I was raised as a christian - a Seventh-Day Adventist to be exact. I went to SDA grade school, SDA boarding academy, and SDA college. My family is SDA, most of my friends are or were SDAs. Even now that I no longer hold the Seventh-Day Adventist beliefs, I still consider myself an SDA.
This is not as bizarre as it sounds, and I will explain. First I have to give my friend Seth credit for making me realize this fact. I still consider myself a Seventh-Day Adventist because of my culture. For about 25 years I was deeply immersed in SDA culture. We were vegetarians, didn't drink coffee, alcohol was out of the question, and we went to church on Saturday. Friday nights and Saturdays after church were time for family and friends. That is part of my lifestyle. I even like it that way, even though I now know that there are other options.
Another part of the Seventh-Day Adventist culture is family feeling. SDA as a whole isn't a large group, and with the emphasis on education with in the system lots of connections are made. I could walk into nearly any church in the country and find some one who knew my aunt, or went to school with my grandpa, or were friends of people that attended the church where I grew up. I know it sounds sort of inbred, and in a way it is, but it is also kind of neat. There is something safe and comforting about knowing there are people you are connected to, and share a common background.
This is one of the reasons I still attend church occasionally. I think that church as a social club isn't too bad. If only that was all it was. I'm relatively new to the vocal atheist life, but I don't think there is sense of connection. It can be kind of scary and lonely to be an atheist.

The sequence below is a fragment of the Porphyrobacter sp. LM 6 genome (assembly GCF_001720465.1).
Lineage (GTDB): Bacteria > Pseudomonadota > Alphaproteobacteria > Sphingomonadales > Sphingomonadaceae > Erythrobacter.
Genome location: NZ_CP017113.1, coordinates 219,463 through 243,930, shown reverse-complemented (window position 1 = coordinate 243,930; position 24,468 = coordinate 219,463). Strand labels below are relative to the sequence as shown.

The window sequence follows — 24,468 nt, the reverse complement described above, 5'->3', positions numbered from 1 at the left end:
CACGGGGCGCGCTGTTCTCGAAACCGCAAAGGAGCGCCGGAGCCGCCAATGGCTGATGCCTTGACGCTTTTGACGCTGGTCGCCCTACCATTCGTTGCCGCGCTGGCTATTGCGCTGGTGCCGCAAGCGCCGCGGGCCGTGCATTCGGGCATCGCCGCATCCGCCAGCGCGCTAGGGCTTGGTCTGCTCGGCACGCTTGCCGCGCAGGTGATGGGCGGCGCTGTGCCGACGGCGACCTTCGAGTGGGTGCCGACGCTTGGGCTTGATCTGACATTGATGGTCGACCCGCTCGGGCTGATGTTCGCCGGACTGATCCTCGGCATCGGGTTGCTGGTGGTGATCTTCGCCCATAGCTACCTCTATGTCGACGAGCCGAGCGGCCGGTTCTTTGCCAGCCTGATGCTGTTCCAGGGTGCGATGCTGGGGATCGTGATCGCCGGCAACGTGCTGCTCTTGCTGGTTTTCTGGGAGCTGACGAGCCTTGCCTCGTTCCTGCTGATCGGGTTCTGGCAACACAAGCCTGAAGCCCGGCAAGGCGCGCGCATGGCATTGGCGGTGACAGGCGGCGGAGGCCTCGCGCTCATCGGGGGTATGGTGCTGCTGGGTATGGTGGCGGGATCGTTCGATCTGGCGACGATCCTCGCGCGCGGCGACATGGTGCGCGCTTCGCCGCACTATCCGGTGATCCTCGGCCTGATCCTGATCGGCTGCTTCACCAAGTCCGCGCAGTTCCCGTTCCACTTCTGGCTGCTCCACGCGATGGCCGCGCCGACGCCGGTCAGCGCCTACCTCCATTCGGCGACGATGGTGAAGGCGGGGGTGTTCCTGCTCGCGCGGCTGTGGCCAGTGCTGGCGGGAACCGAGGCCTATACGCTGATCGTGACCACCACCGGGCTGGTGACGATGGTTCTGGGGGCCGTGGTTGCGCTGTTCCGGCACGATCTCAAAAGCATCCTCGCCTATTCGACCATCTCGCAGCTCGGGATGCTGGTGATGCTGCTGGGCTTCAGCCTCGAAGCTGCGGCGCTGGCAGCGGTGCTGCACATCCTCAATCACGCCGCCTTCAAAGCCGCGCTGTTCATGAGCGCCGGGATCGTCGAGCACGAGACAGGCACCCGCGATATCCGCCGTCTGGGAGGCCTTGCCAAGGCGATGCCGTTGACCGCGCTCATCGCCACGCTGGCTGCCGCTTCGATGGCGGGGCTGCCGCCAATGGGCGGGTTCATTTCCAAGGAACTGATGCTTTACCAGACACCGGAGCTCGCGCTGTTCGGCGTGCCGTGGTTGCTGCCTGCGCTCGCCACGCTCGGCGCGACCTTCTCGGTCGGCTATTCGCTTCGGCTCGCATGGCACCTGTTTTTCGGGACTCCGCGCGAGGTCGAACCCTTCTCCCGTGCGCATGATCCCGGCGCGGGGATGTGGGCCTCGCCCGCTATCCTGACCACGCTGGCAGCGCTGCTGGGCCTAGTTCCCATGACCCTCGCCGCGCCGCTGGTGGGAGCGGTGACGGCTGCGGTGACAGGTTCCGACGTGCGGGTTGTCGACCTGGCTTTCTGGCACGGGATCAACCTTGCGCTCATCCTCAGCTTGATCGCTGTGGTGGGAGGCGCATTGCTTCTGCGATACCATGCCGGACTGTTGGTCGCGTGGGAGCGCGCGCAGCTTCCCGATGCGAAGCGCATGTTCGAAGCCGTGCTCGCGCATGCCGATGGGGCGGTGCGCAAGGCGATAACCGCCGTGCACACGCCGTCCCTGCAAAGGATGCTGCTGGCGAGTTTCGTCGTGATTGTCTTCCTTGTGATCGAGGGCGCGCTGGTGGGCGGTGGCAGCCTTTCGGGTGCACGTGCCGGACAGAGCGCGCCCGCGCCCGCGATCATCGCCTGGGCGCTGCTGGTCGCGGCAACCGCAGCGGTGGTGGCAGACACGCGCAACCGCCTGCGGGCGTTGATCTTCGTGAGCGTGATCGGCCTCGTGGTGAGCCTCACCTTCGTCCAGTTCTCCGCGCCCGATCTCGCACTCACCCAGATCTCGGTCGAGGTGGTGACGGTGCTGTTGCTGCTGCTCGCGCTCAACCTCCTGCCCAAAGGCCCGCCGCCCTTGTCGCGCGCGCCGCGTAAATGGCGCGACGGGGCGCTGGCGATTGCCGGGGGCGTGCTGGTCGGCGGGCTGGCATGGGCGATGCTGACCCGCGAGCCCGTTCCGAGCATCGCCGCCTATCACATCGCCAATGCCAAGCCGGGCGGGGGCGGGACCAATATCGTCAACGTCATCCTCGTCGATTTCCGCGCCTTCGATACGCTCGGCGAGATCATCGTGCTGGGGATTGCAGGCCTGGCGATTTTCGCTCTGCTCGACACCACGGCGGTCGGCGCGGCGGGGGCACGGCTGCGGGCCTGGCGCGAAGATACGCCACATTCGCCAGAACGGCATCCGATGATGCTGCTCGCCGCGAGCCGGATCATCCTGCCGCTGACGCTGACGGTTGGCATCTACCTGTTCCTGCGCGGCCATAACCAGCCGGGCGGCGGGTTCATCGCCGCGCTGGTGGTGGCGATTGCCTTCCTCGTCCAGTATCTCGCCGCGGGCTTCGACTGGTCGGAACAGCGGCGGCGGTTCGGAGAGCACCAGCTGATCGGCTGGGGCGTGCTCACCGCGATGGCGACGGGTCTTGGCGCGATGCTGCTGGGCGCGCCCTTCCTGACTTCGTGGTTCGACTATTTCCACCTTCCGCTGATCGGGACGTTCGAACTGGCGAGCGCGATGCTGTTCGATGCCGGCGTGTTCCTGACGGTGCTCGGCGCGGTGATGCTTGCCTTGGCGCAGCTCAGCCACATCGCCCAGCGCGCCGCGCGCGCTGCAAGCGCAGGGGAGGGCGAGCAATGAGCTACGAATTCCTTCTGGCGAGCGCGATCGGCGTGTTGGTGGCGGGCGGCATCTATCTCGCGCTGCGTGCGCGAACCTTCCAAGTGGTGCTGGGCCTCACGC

What I'm trying to get at here, is that community is very important. I know it is important to me, and I suspect that it is important to nearly everyone. A recent post at Pharyngula addresses this somewhat. As discussed there in much more detail, one of the arguments against atheism is that religious people "in the United States are happier, healthier, longer-lived, and more generous to charity and to each other than are secular people," according to some sureys. The claim is this is a direct result of being religious.
There is a better interpretation. Think PZ says it best "It is community that benefits people, not religion."
I feel a need for community. It is one of the reasons I started to blog. It is a search for fellow atheist to connect with. I will also continue to be involved with my friends from church. Fortunately (as I said earlier) my relationship with my best friends even the more religious ones is not based on religion.